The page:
Tuesday, August 16, 2011

52 Weeks of Personal Genealogy & History - Dinner Time

52 Weeks of Personal Genealogy & History by Amy Coffin is a series of weekly blogging prompts (one for each week of 2011) that invite genealogists and others to record memories and insights about their own lives for future descendants. You do not have to be a blogger to participate. If you do not have a genealogy blog, write down your memories on your computer, or simply record them on paper and keep them with your files.
  • Week 32: Dinner Time. On a typical childhood evening, who was around the dinner table? Was the meal served by one person, or was it a free-for-all? What is dinner time like in your family today?

Childhood dinner changed over the years, depending on the employment of my parents among other things.  We often ate as a family when everyone was home, but there were stretches when one parent worked nights.  As we lived far from any relatives, there was never an extended family dinner situation unless someone came to visit, or we went visiting.   Food was cooked and set on the table usually by one person, but then we each served ourselves for the most part.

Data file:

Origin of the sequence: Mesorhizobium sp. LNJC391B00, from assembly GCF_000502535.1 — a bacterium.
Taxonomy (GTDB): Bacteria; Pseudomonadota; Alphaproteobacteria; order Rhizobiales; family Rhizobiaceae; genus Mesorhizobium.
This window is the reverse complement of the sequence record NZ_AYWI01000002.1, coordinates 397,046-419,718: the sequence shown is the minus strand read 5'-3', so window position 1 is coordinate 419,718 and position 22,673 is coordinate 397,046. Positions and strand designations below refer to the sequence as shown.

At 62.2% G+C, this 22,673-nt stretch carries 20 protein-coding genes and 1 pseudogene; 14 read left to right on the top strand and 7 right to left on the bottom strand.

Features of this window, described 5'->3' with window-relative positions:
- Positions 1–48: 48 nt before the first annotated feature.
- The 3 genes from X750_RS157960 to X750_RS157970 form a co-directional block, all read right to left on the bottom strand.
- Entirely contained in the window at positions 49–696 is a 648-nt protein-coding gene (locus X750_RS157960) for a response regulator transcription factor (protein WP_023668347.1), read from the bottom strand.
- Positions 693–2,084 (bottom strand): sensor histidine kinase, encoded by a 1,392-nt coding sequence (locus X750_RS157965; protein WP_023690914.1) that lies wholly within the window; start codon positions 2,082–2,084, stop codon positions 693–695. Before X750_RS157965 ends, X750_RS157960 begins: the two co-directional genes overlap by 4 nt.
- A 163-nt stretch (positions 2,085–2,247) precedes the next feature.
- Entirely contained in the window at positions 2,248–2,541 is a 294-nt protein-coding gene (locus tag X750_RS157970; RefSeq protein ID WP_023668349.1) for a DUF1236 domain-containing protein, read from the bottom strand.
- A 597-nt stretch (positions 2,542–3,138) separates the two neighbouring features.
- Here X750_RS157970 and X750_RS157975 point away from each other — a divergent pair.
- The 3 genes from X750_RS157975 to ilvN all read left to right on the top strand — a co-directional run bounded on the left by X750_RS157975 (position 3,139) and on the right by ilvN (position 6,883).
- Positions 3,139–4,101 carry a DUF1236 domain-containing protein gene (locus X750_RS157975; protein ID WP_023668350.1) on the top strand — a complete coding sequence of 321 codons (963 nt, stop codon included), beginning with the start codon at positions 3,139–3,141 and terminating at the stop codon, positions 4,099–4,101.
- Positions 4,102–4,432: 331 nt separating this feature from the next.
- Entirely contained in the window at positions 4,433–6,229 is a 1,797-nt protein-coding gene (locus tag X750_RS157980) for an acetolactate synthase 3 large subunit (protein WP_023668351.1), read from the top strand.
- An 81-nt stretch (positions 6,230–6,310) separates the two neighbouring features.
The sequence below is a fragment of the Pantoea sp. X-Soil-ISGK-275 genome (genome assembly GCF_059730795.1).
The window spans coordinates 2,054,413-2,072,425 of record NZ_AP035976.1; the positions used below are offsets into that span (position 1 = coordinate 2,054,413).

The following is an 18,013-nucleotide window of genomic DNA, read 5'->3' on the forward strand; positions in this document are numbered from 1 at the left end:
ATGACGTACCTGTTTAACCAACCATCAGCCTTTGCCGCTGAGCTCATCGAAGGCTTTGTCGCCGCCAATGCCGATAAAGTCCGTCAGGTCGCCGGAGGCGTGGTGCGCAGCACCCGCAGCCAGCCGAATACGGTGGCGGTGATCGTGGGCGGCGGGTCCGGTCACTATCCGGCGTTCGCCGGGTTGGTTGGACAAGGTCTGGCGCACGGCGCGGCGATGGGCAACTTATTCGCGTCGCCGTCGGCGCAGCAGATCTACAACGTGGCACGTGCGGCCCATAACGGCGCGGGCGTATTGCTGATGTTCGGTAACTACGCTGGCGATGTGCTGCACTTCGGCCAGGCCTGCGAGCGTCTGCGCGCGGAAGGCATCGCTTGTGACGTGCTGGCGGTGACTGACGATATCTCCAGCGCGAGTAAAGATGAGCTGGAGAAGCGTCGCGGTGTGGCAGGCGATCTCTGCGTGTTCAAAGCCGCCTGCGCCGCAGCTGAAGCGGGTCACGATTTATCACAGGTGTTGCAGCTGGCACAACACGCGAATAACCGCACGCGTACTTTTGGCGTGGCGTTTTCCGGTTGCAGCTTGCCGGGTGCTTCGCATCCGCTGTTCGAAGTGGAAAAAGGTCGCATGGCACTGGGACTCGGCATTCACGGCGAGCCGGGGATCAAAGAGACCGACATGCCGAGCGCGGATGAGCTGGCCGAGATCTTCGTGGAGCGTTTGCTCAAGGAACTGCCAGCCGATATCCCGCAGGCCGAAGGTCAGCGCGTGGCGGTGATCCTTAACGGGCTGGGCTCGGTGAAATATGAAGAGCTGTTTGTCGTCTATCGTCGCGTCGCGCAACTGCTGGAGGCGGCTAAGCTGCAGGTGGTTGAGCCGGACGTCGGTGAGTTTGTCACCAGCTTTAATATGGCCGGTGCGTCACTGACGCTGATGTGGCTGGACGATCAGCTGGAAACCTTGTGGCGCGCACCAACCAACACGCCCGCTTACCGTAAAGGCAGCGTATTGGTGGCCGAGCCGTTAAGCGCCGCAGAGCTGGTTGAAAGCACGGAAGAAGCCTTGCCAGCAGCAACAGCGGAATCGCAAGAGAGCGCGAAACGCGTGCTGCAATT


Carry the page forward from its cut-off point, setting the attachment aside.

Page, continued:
Currently with my family, we share cooking responsibilities in that each of us cooks dinner one night per week, including all three kids, which leaves a couple of nights unaccounted for each week.  Each person has their scheduled day to cook, and they need to plan their meal ahead of time to ensure the proper ingredients get purchased on the weekly grocery shopping trips.  Once cooked, the food is set out, and each can grab a plate and serve themselves.  We don't often sit around the table as a family, as schedules have become chaotic with one son working, another doing odd jobs and Boy Scouts, and so forth.  We tried to purposely "enforce" family dinner for a while, but it just didn't take, long term.  Too many variations in schedules.

At least with everyone sharing in the cooking, I know my kids will be able to feed themselves when they get out into the real world.

    This and all other articles on this blog are © copyright 2011 by Daniel G. Dillman